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Essay: Defending Social Security

Posted by Will Rice (will) on Aug 05 2011 at 12:58 PM
ADA Today >>

By Mary von Euler   

Since its birth in 1935, Social Security has been a prime target for conservatives who dislike government—as well as a source of frustration to them because of its indisputable success and widespread appeal to everybody else.  And from its founding a dozen years later (in large part in order to defend New Deal programs like Social Security), Americans for Democratic Action has offered up a stream of facts and productive ideas to counter the misinformation and destructive schemes that continually threaten this prime promoter of economic justice.

Attempts to sink the system have taken many forms: privatization, which would put retirees at the mercy of fluctuating markets; weakening the Cost of Living Adjustment (COLA); raising the retirement age; basing benefits on more years in the workforce; means-testing benefits, thereby undermining the universal nature of the program; and reducing the already modest maximum annual benefit (currently just $27,876).

The ostensible objections to Social Security have also shifted over the years.  Originally it was that this quintessential example of economic self-help somehow represented socialism. A more recent claim is that Social Security—along with other “entitlements”—is a source of ballooning federal debt.

It is not, as Professor James K. Galbraith explained cogently to the President’s deficit commission last year when testifying on behalf of ADA. (Galbraith is a Vice President of our organization.) He explained that Social Security isn’t part of the federal budget at all, instead transferring money directly from current workers and employers (plus interest on past contributions and income tax receipts from higher-income Social Security recipients) to retirees, disabled workers, and their survivors.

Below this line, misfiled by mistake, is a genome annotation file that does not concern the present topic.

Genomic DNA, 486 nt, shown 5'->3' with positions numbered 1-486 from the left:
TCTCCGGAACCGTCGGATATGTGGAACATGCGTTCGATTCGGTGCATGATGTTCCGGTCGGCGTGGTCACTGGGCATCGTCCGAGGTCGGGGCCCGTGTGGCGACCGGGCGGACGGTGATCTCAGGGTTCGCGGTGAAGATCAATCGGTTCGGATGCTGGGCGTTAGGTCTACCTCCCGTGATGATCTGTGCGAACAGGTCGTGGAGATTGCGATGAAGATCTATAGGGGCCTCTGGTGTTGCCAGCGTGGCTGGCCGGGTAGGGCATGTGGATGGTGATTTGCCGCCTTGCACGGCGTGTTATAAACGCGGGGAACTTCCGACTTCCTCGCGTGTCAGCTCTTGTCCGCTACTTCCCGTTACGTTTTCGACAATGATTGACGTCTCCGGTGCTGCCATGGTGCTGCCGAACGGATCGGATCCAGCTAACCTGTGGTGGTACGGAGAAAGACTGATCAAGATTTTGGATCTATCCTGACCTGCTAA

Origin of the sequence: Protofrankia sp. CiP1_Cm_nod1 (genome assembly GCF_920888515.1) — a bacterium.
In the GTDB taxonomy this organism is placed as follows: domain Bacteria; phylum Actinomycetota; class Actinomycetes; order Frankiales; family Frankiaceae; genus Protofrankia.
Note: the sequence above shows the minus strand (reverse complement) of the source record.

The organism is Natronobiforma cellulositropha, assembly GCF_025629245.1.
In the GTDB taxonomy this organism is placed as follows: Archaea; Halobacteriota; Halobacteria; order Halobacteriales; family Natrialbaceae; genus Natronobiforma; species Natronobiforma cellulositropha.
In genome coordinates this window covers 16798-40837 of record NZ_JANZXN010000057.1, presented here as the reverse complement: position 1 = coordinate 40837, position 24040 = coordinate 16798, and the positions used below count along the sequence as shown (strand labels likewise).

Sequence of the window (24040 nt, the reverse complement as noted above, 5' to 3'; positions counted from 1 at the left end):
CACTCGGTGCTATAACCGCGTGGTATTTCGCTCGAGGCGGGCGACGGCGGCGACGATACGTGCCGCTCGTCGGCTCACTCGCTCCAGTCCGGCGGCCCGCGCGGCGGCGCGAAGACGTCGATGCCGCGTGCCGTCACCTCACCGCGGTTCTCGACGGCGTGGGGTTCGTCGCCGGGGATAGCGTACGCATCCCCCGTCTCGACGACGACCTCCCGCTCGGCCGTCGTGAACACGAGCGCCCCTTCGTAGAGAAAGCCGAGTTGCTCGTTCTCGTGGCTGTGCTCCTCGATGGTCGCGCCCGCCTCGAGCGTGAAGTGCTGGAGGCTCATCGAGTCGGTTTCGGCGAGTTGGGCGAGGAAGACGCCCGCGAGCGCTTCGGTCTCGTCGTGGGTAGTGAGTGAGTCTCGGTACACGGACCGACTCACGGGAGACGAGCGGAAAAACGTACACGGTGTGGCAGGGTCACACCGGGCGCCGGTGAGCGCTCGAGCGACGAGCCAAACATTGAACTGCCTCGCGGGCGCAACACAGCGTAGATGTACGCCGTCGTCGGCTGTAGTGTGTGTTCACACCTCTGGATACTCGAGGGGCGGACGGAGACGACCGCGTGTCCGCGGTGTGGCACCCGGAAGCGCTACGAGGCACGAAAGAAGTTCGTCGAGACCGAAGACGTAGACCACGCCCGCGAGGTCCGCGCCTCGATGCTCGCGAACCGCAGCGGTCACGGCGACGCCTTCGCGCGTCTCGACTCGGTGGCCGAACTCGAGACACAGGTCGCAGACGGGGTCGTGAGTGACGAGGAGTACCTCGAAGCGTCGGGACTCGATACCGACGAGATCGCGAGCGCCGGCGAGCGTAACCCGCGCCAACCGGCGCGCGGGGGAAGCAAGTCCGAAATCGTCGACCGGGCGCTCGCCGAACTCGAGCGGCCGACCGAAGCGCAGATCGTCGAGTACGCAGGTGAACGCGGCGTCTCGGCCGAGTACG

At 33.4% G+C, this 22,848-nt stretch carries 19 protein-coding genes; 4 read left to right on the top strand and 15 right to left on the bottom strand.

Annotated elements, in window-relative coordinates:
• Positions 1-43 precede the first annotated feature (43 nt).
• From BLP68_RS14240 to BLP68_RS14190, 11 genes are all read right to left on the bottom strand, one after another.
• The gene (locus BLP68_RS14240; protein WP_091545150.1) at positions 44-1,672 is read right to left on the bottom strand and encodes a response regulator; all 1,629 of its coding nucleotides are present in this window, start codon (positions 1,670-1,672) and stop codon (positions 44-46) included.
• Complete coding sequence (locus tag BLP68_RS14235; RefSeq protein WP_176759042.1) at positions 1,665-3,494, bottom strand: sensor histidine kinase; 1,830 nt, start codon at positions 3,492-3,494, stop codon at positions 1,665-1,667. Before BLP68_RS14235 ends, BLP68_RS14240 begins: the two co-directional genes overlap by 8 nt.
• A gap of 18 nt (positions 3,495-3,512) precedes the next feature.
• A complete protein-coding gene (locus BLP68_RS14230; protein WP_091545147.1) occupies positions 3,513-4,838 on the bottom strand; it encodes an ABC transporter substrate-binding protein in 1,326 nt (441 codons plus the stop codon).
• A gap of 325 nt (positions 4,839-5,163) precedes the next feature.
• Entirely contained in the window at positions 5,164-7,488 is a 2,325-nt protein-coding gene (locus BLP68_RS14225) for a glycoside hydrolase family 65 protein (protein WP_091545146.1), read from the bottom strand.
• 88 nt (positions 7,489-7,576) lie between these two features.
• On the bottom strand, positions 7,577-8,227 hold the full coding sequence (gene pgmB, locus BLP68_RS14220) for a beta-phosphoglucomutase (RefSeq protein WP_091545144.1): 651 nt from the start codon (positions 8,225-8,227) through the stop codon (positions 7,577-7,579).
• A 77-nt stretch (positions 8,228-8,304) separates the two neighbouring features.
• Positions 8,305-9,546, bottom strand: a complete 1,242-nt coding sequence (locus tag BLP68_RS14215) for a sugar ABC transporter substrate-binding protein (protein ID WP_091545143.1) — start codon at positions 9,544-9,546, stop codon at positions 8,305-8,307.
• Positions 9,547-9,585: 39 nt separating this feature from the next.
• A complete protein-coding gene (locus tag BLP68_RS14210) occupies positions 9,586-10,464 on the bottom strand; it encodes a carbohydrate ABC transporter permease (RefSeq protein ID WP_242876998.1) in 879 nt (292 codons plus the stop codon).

A falsehood frequently employed in the hopes of shaking public confidence in the system is to claim that it’s bankrupt.  In fact, even with no changes made to its funding or benefits structure, Social Security would be able to pay full benefits until 2039, and thereafter 75% of currently promised  payments.

Social Security’s enemies often falsely claim that its defenders offer no proposals to strengthen the system. Yet for years ADA has put forth constructive plans to ensure Social Security’s long-term health.  These include raising or eliminating the cap on high earners’ contribution to the system (many people don’t know that the portion of a salary over around $100,000 is not currently taxed); collecting social security taxes on passive income like dividends, interest and capital gains, largely enjoyed by wealthy people; and expanding the payroll tax base through immigration reform that brings millions of workers out of the shadows of the informal economy and and into the mainstream system.

Social Security is the most successful prosperity program in history: it's rescued hundreds of millions of Americans from the want and fear that was once the common experience of aging, widowhood and disability.  Precisely because it is a sterling example of collective energy harnessed for good, ideological opponents will continue to attack it, often under the guise of some practical concern.  Luckily, ADA will be there to defend Social Security, refuting the falsehoods and putting forth constructive ideas to strengthen it far into the future.

Mary von Euler is Secretary of ADA.